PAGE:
seeker242 wrote:/johnny\ wrote:
lol! you're totally right! there is zero point in trying too argue logic into any zen statements! it's a tradition that relies heavily on non logical statements and statements that are incorrectly worded (as far as logic and proper social interaction are concerned). and the idea is always that you should look at it from a different perspective that is totally different than the way you normally do. saying anything in zen makes no sense can so easily be argued it's amazing. i don't know what i was thinking. seriously, totally sarcasm free.
it is a little frustrating, but it is entirely true! every statement can mean what it should mean, or something TOTALLY different! "not relying on words or speech" taken literally does imply pantomime or telepathic instruction, so i certainly am correct in that sense. but taken in a "zen" way can mean whatever the heck you want it too mean, so i am totally wrong in that sense.
I pretty much agree with all of that ha!one point i want too make though is you said:seeker242 wrote:I don't think that it the case. It can be conveyed, but the issue is whether or not the other person understands the conveyance."if the other person doesn't understand, then they are not being taught anything.
I completely agree with that too! Which is precisely why Zen Masters say things like "Nothing that I can say can help you!" And then they encourage you to practice more to find this stuff out for yourself. Because if you don't find it out for yourself, then it's pretty much useless. If "the truth" is not "your truth", then you really have not found the truth to begin with. A teacher can say how to practice so that you can find the truth for yourself, but he can not make you see the ultimate truth. If he could, all you would have to do is read a book or listen to a dharma talk and get enlightenment without doing any actual practicing. But obviously that does not happen all too often.yes, a koan makes no sense at first but one can work up too understanding, but this working up too understanding is totally reliant upon having learned how to practice the koan, why too practice it, what zen is, etc., etc. and every single step of the way, including the speaking of the "oak tree in the garden" koan, involves words and speech.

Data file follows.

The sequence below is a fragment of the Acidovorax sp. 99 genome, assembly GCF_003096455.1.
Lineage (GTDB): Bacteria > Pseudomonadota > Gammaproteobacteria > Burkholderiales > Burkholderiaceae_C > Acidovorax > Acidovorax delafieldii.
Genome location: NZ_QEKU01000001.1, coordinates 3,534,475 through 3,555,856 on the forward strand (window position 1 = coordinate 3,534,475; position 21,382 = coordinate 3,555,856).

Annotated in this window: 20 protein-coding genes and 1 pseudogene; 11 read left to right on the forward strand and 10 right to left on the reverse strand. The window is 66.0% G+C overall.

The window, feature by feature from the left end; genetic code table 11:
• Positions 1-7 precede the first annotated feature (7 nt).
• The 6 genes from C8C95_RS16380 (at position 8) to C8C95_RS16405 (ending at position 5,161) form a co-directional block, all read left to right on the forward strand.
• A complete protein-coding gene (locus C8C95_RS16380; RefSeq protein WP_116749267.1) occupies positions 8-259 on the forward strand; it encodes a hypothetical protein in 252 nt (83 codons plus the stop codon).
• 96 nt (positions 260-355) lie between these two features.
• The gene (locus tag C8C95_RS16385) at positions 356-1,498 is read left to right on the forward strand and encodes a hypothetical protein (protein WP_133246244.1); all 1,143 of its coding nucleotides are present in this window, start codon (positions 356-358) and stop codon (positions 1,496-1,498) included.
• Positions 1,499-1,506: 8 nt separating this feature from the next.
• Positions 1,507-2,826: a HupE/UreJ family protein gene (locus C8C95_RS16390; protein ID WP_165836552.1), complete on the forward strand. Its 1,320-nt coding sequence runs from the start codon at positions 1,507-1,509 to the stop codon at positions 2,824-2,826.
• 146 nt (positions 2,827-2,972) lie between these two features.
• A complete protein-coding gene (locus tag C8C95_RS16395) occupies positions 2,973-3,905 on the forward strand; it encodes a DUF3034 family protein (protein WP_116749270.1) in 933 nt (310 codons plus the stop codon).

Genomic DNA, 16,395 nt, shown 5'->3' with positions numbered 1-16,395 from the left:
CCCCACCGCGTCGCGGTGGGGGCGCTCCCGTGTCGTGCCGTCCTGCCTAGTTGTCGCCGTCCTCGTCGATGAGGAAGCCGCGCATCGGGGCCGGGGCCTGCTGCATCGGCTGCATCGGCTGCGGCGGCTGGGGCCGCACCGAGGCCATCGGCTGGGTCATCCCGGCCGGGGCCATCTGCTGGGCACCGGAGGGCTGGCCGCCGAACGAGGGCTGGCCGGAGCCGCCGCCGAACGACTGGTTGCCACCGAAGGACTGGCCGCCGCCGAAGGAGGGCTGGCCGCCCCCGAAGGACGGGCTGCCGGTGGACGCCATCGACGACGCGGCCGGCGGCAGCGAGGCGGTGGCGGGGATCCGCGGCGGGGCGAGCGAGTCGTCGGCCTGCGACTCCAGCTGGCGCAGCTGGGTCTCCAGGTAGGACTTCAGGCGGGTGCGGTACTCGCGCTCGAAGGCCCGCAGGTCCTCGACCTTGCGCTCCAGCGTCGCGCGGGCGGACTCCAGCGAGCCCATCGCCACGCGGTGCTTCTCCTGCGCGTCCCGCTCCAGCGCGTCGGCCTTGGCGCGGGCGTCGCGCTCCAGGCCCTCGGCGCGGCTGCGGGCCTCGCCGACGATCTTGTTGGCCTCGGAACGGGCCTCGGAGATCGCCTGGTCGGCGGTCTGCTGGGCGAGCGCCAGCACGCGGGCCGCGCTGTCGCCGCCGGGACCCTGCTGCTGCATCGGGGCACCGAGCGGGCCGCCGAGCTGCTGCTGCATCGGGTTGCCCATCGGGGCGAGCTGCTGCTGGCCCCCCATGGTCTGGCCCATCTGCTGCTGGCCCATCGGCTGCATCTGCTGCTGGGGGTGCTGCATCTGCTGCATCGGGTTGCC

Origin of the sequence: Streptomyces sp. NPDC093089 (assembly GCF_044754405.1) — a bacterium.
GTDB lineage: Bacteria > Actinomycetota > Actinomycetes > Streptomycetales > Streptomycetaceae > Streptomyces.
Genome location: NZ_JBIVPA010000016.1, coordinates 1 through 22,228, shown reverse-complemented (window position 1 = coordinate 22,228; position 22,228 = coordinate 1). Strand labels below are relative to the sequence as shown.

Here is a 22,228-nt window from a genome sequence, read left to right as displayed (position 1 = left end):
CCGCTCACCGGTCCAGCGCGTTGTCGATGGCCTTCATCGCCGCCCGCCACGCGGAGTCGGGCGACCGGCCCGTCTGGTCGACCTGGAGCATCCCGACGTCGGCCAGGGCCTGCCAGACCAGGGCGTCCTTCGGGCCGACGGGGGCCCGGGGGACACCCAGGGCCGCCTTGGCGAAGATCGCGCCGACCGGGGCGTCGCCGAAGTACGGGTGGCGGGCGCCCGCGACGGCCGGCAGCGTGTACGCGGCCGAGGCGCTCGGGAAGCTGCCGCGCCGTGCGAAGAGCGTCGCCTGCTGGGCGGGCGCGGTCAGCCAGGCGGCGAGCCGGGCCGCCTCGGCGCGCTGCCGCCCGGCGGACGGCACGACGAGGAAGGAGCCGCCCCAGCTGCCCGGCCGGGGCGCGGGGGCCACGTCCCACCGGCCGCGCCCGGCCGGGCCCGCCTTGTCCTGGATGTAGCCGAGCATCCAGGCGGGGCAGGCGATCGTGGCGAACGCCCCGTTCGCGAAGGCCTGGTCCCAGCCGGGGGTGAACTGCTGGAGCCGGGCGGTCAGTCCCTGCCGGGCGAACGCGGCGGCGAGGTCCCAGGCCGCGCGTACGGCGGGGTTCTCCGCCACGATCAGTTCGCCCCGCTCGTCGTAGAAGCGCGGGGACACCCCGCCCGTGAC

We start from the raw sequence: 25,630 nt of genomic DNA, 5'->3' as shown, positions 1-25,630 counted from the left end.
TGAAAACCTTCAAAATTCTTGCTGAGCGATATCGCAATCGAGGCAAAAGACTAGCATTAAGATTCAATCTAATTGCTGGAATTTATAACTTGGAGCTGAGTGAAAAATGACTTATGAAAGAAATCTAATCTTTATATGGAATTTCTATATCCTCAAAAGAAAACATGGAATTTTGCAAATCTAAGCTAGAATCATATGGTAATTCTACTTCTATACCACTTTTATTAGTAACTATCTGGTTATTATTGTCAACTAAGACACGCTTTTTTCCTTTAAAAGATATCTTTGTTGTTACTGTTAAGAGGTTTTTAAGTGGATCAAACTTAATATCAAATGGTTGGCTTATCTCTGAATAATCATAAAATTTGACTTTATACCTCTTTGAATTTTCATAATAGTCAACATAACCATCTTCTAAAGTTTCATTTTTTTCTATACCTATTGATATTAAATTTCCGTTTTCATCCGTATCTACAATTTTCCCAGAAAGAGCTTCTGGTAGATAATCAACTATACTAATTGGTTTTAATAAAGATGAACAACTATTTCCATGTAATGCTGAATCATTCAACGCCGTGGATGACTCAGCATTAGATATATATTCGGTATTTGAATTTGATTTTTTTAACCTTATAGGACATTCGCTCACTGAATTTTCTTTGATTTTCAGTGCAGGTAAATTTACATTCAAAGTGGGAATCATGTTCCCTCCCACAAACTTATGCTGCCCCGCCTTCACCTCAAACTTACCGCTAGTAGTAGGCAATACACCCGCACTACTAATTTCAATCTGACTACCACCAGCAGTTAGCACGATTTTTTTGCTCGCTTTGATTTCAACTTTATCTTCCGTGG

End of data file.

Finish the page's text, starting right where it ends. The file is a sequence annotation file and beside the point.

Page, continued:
The point is that a reflection of the moon in a pond, is not the same as the moon itself. The words are just the reflection of the moon, not the moon itself.really this is pointless semantics though. you really nailed it on the head with:seeker242 wrote:It is nonsensical, but only if you use conceptual thinking to try to understand it.seriously, this is a classic, unbeatable zen style argument-destroying statement. if you had stopped there i wouldn't have rambled on about conveyor belts and all the other nonsense lol! thanks for taking the time though
I agree Zen is totally nonsensical! It defies logic and reason, but that is the whole point to begin with. But considering that zen is a "non-dual tradition", this is not that inappropriate. IMO, Zen is really about the actual daily life practice, rather than philosophizing about stuff. My teacher says "We don't read books to get understanding, we read books to get motivation to practice!"
But if you don't agree, that is fine. Everyone is entitled to their own opinion. But what it really comes down to is the actual, real life, day to day practicing. I think pretty much everyone would agree with that...maybe!
i agree! zen is so bare bones that it doesn't have much room for anything, let alone logic! it's one big spur, pushing you toward awakening. thanks for all your thoughts